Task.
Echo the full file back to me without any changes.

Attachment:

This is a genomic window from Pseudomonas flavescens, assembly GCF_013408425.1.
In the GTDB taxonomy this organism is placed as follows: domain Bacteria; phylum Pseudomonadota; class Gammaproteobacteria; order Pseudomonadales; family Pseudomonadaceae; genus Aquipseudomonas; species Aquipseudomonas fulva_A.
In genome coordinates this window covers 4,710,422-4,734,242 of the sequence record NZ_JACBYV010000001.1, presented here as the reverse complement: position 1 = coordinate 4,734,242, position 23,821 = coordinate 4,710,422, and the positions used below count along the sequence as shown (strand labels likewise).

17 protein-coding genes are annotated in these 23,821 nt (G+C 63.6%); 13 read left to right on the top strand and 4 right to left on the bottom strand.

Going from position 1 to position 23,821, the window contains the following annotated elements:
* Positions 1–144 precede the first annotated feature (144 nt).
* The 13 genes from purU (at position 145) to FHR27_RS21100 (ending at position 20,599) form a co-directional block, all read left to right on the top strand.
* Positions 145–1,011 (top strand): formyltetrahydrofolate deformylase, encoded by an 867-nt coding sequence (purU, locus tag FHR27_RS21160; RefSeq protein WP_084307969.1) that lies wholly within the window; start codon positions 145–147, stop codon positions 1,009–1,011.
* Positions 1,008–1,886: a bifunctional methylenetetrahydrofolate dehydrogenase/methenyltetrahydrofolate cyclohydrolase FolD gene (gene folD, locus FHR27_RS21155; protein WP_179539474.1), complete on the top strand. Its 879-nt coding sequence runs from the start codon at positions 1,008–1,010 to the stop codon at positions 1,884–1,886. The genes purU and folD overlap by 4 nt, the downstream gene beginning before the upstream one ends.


This is a genomic window from Pseudomonas flavescens, assembly GCF_013408425.1.
In the GTDB taxonomy this organism is placed as follows: domain Bacteria; phylum Pseudomonadota; class Gammaproteobacteria; order Pseudomonadales; family Pseudomonadaceae; genus Aquipseudomonas; species Aquipseudomonas fulva_A.
In genome coordinates this window covers 4,710,422-4,734,242 of the sequence record NZ_JACBYV010000001.1, presented here as the reverse complement: position 1 = coordinate 4,734,242, position 23,821 = coordinate 4,710,422, and the positions used below count along the sequence as shown (strand labels likewise).

17 protein-coding genes are annotated in these 23,821 nt (G+C 63.6%); 13 read left to right on the top strand and 4 right to left on the bottom strand.

Going from position 1 to position 23,821, the window contains the following annotated elements:
* Positions 1–144 precede the first annotated feature (144 nt).
* The 13 genes from purU (at position 145) to FHR27_RS21100 (ending at position 20,599) form a co-directional block, all read left to right on the top strand.
* Positions 145–1,011 (top strand): formyltetrahydrofolate deformylase, encoded by an 867-nt coding sequence (purU, locus tag FHR27_RS21160; RefSeq protein WP_084307969.1) that lies wholly within the window; start codon positions 145–147, stop codon positions 1,009–1,011.
* Positions 1,008–1,886: a bifunctional methylenetetrahydrofolate dehydrogenase/methenyltetrahydrofolate cyclohydrolase FolD gene (gene folD, locus FHR27_RS21155; protein WP_179539474.1), complete on the top strand. Its 879-nt coding sequence runs from the start codon at positions 1,008–1,010 to the stop codon at positions 1,884–1,886. The genes purU and folD overlap by 4 nt, the downstream gene beginning before the upstream one ends.